A preposition is a word which will link nouns, pronouns, or phrases to other words within a sentence. Prepositions are usually short words, and they are normally placed directly in front of nouns. In some cases, you’ll find prepositions in front of gerund verbs.
- I prefer to read in the library.
- He climbed up the ladder to get into the attic.
- Please sign your name on the dotted line after you read the contract.
- Go down the stairs and through the door.
- He swam across the pool.
Tenses of verbs
Verbs come in three tenses: past, present, and future.
- The past is to describe things that have already happened (e.g., earlier in the day, yesterday, last week, three years ago).
- The present tense is to describe things that are happening right now or things that are continuous. The future tense describes things that have yet to happen (e.g., later, tomorrow, next week, next year, three years from now).
- The future tense describes things that have yet to happen (e.g., later, tomorrow, next week, next year, three years from now).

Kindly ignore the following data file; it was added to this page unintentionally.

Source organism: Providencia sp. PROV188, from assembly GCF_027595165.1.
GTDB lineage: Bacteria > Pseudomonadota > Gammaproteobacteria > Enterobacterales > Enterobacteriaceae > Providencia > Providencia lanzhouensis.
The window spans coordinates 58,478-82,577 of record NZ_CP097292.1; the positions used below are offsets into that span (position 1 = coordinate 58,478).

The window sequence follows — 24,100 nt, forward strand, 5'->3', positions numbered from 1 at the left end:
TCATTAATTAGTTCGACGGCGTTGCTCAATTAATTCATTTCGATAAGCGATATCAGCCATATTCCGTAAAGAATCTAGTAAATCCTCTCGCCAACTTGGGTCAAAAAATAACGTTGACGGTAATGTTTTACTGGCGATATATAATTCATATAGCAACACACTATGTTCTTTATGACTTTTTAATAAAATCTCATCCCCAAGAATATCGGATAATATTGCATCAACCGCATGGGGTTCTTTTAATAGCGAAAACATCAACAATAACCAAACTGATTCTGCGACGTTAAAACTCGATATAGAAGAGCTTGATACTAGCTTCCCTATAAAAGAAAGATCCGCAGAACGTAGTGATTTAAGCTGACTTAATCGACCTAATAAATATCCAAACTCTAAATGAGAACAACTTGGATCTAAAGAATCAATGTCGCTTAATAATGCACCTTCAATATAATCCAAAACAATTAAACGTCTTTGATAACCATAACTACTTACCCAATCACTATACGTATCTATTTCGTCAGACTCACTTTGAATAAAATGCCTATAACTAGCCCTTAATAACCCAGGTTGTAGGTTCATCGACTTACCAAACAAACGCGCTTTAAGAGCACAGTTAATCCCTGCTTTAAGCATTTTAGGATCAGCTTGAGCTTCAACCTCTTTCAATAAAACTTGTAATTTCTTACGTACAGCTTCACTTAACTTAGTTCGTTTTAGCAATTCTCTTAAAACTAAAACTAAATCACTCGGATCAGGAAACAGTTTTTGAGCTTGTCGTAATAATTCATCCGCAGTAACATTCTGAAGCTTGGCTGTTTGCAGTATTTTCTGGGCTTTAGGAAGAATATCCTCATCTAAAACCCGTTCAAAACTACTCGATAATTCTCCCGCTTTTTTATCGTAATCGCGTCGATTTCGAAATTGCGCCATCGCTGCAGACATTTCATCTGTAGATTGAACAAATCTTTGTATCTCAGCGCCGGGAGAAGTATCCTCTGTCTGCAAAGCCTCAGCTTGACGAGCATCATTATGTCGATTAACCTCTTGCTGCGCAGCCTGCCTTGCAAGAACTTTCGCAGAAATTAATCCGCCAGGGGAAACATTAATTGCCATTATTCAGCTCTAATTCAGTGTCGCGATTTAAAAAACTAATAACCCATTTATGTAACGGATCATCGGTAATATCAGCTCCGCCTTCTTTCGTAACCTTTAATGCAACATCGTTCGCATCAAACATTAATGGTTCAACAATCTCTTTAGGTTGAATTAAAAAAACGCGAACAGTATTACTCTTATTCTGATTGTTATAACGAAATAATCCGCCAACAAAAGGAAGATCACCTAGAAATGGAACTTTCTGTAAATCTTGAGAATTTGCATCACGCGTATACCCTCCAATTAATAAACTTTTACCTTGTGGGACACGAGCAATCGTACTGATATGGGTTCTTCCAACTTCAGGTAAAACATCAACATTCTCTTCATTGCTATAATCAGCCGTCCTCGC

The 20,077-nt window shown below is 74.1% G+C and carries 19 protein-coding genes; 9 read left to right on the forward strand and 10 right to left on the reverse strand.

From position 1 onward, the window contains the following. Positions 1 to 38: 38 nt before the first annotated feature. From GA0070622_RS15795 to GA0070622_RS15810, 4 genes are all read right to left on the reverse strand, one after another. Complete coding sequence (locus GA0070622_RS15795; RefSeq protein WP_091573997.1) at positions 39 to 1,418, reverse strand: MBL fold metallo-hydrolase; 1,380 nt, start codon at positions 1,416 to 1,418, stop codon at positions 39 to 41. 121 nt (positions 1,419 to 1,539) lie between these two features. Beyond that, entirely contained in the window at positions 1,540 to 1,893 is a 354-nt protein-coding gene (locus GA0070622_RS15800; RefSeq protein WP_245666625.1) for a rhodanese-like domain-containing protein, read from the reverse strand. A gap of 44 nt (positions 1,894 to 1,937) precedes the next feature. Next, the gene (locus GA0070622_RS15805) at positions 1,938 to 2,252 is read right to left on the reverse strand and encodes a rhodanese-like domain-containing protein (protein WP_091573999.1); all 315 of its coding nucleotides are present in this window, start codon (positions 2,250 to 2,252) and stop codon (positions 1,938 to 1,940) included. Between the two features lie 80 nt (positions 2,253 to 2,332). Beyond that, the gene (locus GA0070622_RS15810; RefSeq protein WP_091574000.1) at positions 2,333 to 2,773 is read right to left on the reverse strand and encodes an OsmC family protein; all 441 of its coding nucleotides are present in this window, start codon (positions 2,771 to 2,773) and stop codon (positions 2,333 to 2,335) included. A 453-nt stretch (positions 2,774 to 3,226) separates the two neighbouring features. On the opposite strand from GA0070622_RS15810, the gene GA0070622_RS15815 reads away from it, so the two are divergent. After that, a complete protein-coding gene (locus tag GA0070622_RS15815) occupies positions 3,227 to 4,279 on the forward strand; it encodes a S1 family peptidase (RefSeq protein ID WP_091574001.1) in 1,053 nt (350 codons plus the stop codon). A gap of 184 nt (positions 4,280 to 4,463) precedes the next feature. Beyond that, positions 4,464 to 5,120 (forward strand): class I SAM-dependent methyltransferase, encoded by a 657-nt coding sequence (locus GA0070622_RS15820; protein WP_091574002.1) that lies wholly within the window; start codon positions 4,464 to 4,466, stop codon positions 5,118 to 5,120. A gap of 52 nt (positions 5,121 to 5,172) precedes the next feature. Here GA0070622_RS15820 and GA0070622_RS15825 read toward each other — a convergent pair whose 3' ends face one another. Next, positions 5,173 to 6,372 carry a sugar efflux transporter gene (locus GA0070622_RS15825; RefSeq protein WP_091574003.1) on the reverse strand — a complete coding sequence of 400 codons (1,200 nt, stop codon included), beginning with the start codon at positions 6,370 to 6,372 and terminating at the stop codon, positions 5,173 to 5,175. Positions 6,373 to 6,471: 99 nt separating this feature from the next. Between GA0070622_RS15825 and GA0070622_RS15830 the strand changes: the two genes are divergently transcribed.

The following table illustrates the proper use of verb tenses:
|Simple Present||Simple Past||Simple Future|
|I read nearly every day.||Last night, I read an entire novel.||I will read as much as I can this year.|
|Present Continuous||Past Continuous||Future Continuous|
|I am reading Shakespeare at the moment.||I was reading Edgar Allan Poe last night.||I will be reading Nathaniel Hawthorne soon.|
|Present Perfect||Past Perfect||Future Perfect|
|I have read so many books I can’t keep count.||I had read at least 100 books by the time I was twelve.||I will have read at least 500 books by the end of the year.|
|Present Perfect Continuous||Past Perfect Continuous||Future Perfect Continuous|
|I have been reading since I was four years old.||I had been reading for at least a year before my sister learned to read.||I will have been reading for at least two hours before dinner tonight.|
Voices of Verbs
There are 2 types of Voices of Verbs. They are
- Active Voice
- Passive Voice
When the subject is the door of the action (verb), the voice of the verb is active.
To make an active voice:
Subject + main verb
Example: He passed the test.
In this sentence, the subject He did the action which was passing the test.
The verb is in passive voice when the subject receives the action.